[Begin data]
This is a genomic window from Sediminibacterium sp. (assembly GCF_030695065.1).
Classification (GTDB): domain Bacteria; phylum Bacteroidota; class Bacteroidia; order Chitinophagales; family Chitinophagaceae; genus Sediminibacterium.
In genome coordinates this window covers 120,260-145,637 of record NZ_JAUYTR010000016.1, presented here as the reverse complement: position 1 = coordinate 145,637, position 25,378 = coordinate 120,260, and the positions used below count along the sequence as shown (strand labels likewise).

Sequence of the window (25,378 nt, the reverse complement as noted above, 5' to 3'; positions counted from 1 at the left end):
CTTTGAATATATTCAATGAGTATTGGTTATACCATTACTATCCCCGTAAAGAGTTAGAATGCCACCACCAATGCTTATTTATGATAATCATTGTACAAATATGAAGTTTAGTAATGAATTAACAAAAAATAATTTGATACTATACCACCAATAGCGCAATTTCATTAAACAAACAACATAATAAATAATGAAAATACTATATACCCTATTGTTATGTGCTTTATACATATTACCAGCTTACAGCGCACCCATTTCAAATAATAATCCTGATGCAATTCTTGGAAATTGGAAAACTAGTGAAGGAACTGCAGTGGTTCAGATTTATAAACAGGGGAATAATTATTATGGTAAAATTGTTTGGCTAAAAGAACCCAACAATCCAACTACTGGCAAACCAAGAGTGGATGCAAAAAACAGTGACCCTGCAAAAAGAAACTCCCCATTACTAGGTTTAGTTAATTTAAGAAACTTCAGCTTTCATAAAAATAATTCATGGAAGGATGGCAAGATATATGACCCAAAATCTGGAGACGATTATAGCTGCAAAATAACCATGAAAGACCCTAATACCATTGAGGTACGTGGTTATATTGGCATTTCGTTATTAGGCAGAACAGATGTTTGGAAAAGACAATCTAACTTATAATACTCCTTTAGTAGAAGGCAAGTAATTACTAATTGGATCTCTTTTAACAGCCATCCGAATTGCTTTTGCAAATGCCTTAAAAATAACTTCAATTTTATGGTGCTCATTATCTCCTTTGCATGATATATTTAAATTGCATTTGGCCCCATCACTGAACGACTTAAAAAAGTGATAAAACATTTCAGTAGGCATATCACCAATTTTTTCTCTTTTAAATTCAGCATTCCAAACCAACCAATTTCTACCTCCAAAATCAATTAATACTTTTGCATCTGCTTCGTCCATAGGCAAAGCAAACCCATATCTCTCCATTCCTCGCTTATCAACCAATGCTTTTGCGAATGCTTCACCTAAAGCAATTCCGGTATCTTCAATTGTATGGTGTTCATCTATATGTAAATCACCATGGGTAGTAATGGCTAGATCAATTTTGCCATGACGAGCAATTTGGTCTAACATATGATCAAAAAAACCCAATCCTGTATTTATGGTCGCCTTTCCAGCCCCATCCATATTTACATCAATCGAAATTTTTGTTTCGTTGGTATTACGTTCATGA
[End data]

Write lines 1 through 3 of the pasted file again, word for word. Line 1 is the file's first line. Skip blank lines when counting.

This is a genomic window from Sediminibacterium sp. (assembly GCF_030695065.1).
Classification (GTDB): domain Bacteria; phylum Bacteroidota; class Bacteroidia; order Chitinophagales; family Chitinophagaceae; genus Sediminibacterium.
In genome coordinates this window covers 120,260-145,637 of record NZ_JAUYTR010000016.1, presented here as the reverse complement: position 1 = coordinate 145,637, position 25,378 = coordinate 120,260, and the positions used below count along the sequence as shown (strand labels likewise).